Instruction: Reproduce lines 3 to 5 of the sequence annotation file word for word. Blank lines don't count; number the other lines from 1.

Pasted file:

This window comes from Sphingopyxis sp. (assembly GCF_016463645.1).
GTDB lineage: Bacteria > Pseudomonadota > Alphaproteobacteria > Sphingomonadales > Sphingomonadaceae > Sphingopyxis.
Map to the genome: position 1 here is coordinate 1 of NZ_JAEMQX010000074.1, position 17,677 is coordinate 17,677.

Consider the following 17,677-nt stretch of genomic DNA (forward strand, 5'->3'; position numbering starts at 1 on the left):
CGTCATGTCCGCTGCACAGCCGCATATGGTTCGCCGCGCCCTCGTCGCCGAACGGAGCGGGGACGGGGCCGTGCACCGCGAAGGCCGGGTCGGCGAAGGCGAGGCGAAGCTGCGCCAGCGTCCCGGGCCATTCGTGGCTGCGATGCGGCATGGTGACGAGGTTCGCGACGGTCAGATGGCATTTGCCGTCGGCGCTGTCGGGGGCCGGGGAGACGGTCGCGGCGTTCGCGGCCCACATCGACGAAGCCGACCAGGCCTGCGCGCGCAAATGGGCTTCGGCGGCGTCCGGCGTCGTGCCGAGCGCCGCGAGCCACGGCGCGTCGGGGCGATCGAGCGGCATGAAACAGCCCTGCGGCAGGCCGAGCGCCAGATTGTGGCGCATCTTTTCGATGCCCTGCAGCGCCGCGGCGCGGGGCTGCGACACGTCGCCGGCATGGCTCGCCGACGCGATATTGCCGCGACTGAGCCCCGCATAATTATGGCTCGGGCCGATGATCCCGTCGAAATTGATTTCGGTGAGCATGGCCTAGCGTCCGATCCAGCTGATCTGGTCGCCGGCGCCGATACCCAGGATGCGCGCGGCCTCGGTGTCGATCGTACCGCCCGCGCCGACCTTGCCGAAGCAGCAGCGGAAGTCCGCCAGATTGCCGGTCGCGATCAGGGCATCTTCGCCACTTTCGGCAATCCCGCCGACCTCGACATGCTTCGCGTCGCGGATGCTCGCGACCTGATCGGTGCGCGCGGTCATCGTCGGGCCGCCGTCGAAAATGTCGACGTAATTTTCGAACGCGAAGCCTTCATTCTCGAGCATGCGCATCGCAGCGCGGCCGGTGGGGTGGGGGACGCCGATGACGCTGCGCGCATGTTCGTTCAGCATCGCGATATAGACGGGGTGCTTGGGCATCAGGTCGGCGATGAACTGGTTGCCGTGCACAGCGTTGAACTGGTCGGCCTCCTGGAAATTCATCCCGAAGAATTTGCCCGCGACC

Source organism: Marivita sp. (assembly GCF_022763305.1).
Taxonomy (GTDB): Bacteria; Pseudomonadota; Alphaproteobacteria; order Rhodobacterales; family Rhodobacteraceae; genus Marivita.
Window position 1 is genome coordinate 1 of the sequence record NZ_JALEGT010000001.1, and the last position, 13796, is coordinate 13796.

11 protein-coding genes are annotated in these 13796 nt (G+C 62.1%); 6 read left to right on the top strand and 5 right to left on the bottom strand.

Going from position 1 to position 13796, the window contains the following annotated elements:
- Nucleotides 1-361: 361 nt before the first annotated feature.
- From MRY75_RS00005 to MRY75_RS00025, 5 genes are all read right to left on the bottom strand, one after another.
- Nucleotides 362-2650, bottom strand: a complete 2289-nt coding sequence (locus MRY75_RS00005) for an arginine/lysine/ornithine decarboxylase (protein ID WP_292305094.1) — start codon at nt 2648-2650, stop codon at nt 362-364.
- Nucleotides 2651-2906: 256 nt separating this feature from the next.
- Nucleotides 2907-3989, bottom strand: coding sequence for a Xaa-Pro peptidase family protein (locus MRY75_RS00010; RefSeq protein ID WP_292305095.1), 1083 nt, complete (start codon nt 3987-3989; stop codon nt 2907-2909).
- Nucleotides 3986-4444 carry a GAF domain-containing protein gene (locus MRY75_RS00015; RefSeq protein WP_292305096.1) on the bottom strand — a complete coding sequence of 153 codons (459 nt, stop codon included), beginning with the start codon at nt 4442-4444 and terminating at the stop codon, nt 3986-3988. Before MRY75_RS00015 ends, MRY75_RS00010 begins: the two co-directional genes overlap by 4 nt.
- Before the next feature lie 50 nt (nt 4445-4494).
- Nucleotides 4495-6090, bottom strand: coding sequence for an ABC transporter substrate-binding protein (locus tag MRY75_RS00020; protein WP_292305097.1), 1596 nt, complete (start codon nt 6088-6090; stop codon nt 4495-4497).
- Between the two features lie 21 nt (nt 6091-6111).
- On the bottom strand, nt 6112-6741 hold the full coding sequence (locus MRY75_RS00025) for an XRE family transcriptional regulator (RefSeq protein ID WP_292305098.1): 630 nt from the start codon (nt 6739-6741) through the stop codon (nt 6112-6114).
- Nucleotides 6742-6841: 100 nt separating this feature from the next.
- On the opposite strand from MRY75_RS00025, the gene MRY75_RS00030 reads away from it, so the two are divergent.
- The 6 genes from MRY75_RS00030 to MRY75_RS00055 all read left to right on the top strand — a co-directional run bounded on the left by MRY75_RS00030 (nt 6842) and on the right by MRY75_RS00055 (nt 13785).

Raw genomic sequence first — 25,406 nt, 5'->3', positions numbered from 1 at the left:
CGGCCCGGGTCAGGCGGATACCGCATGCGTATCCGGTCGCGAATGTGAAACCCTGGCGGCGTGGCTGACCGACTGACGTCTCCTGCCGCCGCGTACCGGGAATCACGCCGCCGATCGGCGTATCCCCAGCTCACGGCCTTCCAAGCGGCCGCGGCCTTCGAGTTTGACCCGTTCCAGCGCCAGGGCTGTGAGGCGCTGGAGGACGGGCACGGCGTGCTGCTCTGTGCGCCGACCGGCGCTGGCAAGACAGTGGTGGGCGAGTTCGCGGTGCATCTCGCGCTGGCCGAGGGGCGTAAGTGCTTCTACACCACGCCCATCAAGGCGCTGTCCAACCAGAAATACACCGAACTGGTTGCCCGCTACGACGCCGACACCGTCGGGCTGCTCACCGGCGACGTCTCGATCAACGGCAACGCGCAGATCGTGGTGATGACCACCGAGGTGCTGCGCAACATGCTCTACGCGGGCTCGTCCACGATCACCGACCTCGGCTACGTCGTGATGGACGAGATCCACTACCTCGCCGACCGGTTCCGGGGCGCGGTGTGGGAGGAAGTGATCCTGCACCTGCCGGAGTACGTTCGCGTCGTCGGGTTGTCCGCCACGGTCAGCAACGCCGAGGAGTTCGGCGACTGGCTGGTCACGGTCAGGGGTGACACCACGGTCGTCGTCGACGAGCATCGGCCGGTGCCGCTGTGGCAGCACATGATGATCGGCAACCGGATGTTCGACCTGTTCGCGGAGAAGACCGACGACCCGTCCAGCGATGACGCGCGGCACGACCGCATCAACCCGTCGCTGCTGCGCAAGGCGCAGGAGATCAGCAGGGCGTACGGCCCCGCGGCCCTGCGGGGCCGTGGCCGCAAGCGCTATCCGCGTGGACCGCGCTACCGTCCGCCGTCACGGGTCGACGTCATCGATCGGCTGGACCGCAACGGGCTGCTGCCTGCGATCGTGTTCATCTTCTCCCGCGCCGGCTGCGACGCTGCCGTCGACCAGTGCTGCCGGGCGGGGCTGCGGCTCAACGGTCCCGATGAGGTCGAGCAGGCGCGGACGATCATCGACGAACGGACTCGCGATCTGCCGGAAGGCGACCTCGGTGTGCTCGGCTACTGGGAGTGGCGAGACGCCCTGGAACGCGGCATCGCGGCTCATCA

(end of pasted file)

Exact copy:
Map to the genome: position 1 here is coordinate 1 of NZ_JAEMQX010000074.1, position 17,677 is coordinate 17,677.

Consider the following 17,677-nt stretch of genomic DNA (forward strand, 5'->3'; position numbering starts at 1 on the left):
CGTCATGTCCGCTGCACAGCCGCATATGGTTCGCCGCGCCCTCGTCGCCGAACGGAGCGGGGACGGGGCCGTGCACCGCGAAGGCCGGGTCGGCGAAGGCGAGGCGAAGCTGCGCCAGCGTCCCGGGCCATTCGTGGCTGCGATGCGGCATGGTGACGAGGTTCGCGACGGTCAGATGGCATTTGCCGTCGGCGCTGTCGGGGGCCGGGGAGACGGTCGCGGCGTTCGCGGCCCACATCGACGAAGCCGACCAGGCCTGCGCGCGCAAATGGGCTTCGGCGGCGTCCGGCGTCGTGCCGAGCGCCGCGAGCCACGGCGCGTCGGGGCGATCGAGCGGCATGAAACAGCCCTGCGGCAGGCCGAGCGCCAGATTGTGGCGCATCTTTTCGATGCCCTGCAGCGCCGCGGCGCGGGGCTGCGACACGTCGCCGGCATGGCTCGCCGACGCGATATTGCCGCGACTGAGCCCCGCATAATTATGGCTCGGGCCGATGATCCCGTCGAAATTGATTTCGGTGAGCATGGCCTAGCGTCCGATCCAGCTGATCTGGTCGCCGGCGCCGATACCCAGGATGCGCGCGGCCTCGGTGTCGATCGTACCGCCCGCGCCGACCTTGCCGAAGCAGCAGCGGAAGTCCGCCAGATTGCCGGTCGCGATCAGGGCATCTTCGCCACTTTCGGCAATCCCGCCGACCTCGACATGCTTCGCGTCGCGGATGCTCGCGACCTGATCGGTGCGCGCGGTCATCGTCGGGCCGCCGTCGAAAATGTCGACGTAATTTTCGAACGCGAAGCCTTCATTCTCGAGCATGCGCATCGCAGCGCGGCCGGTGGGGTGGGGGACGCCGATGACGCTGCGCGCATGTTCGTTCAGCATCGCGATATAGACGGGGTGCTTGGGCATCAGGTCGGCGATGAACTGGTTGCCGTGCACAGCGTTGAACTGGTCGGCCTCCTGGAAATTCATCCCGAAGAATTTGCCCGCGACC